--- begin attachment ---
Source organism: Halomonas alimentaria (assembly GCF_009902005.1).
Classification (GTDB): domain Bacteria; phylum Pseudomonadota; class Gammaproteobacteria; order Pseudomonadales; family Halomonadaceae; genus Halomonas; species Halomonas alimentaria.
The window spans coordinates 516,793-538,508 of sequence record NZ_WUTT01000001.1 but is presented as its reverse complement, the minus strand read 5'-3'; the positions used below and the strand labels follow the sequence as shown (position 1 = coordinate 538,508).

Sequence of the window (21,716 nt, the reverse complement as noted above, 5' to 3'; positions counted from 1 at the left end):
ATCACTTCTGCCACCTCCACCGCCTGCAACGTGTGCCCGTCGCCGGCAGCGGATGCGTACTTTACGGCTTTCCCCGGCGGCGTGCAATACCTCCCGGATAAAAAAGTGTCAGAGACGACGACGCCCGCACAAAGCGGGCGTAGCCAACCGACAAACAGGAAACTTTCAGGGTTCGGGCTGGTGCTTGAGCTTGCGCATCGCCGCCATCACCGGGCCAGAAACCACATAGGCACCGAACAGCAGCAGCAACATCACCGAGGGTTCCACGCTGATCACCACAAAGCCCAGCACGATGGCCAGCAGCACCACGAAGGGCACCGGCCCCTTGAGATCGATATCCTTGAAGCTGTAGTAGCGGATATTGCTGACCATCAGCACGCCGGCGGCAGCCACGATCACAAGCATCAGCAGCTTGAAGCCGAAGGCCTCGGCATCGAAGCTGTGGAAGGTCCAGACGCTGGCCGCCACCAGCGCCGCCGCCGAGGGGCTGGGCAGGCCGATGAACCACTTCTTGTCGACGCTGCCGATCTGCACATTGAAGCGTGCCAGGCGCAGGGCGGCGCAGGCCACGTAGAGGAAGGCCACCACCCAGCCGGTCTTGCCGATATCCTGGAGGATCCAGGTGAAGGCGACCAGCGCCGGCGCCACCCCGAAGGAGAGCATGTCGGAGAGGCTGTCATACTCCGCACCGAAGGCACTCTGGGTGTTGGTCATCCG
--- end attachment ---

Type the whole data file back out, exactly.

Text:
Source organism: Halomonas alimentaria (assembly GCF_009902005.1).
Classification (GTDB): domain Bacteria; phylum Pseudomonadota; class Gammaproteobacteria; order Pseudomonadales; family Halomonadaceae; genus Halomonas; species Halomonas alimentaria.
The window spans coordinates 516,793-538,508 of sequence record NZ_WUTT01000001.1 but is presented as its reverse complement, the minus strand read 5'-3'; the positions used below and the strand labels follow the sequence as shown (position 1 = coordinate 538,508).

Sequence of the window (21,716 nt, the reverse complement as noted above, 5' to 3'; positions counted from 1 at the left end):
ATCACTTCTGCCACCTCCACCGCCTGCAACGTGTGCCCGTCGCCGGCAGCGGATGCGTACTTTACGGCTTTCCCCGGCGGCGTGCAATACCTCCCGGATAAAAAAGTGTCAGAGACGACGACGCCCGCACAAAGCGGGCGTAGCCAACCGACAAACAGGAAACTTTCAGGGTTCGGGCTGGTGCTTGAGCTTGCGCATCGCCGCCATCACCGGGCCAGAAACCACATAGGCACCGAACAGCAGCAGCAACATCACCGAGGGTTCCACGCTGATCACCACAAAGCCCAGCACGATGGCCAGCAGCACCACGAAGGGCACCGGCCCCTTGAGATCGATATCCTTGAAGCTGTAGTAGCGGATATTGCTGACCATCAGCACGCCGGCGGCAGCCACGATCACAAGCATCAGCAGCTTGAAGCCGAAGGCCTCGGCATCGAAGCTGTGGAAGGTCCAGACGCTGGCCGCCACCAGCGCCGCCGCCGAGGGGCTGGGCAGGCCGATGAACCACTTCTTGTCGACGCTGCCGATCTGCACATTGAAGCGTGCCAGGCGCAGGGCGGCGCAGGCCACGTAGAGGAAGGCCACCACCCAGCCGGTCTTGCCGATATCCTGGAGGATCCAGGTGAAGGCGACCAGCGCCGGCGCCACCCCGAAGGAGAGCATGTCGGAGAGGCTGTCATACTCCGCACCGAAGGCACTCTGGGTGTTGGTCATCCG